Being perfect is impossible and it rarely helps a student stand out in the application process. In fact, imperfections and how students respond to them can be the most powerful part of their story. There are many ways to explain or provide more detail on a certain situation. This information should sometimes come from the school counselor, the student, or both. The trick is to know who should share it in the application, how to do that, and where. Here is a full-proof way to handle all of life's curveballs in the college application:
- If there is a delicate, very private or important situation about a student (and the student doesn’t feel comfortable sharing it), the school counselor should mention this in their letter of recommendation. The student (and the family) should sit down with the school counselor well in advance of the college process (spring of junior year or early fall of senior year) to provide context and details. The school counselor can be the person who shares this information in a professional and objective way.
- If the student suffered a brief, finite illness which impacted their academic performance in a contained way (one course, one semester, etc.), the school counselor can easily explain that in their letter of recommendation. As long as the student had a full recovery and the academic performance quickly returned to normal, it is best not to put too much emphasis on this.
- If the student had to take time off from school due to illness, academic dishonesty, or discipline, this information should be provided by the school counselor in the letter of recommendation. In addition, the student should write a clear, mature explanation of what happened, the consequences, and what they learned from this experience. If the issue was due to academic dishonesty or discipline, the student should be extraordinarily contrite in how they present this information. Taking responsibility is absolutely essential in this explanation.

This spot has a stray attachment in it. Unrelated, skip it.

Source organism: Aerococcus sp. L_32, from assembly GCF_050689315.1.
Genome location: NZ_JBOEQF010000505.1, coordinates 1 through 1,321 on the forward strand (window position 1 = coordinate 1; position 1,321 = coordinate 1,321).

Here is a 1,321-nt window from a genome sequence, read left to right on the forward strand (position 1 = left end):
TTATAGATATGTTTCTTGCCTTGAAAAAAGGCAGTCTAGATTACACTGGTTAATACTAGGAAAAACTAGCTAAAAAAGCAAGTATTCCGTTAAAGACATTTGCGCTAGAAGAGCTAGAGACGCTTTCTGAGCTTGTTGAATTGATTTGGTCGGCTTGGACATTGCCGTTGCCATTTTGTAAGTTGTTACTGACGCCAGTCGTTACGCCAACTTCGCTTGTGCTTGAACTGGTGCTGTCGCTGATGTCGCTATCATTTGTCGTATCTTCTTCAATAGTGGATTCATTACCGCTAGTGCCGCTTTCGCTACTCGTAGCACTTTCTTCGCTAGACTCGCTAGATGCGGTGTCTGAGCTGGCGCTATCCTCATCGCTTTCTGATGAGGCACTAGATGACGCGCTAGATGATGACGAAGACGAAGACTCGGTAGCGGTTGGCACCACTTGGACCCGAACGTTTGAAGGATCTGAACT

- If the student has dealt with and/or continues to deal with a longstanding illness or issue (personal, medical, etc.), the school counselor can mention this in their letter of recommendation. I would also recommend that the student comment on this as well. The student can write about this in the "Additional Information" section of the Common App. While it's possible to write a full-blown 650-word additional essay about this, sometimes this is better explained by a simple paragraph. You don't want this piece of your story to dominate your application. Be very judicious with how much time is spent on this topic in the application - from what the school counselor writes to what the student (and even other teachers) write.
- There are a handful of times when it is appropriate for a student to write their Common App essay or their main college essay on a particular imperfection or a very difficult experience. The most appropriate times would be when it is not mentioned anywhere else on the application and the student feels like without it their story wouldn’t be complete. Just make sure the thrust of the essay is less about the negative experience and more about the response. The essay should have a silver lining of positivity or a positive message by the end of the essay (or earlier). When that happens, admissions officers will respond positively in return.
Students have more control over what's in their application when they take charge. They should discuss with their school counselor and the teachers who will be writing for them anything they want or don't want mentioned in their letters of recommendation. If every letter, every essay, and every chance the student gets mentions this imperfection or not-so-perfect situation, then they are only defined by that one thing. And, that rarely helps them. Instead, when students consider the issue and how it's presented, they will be defined by the totality of their application and will have better results in the end.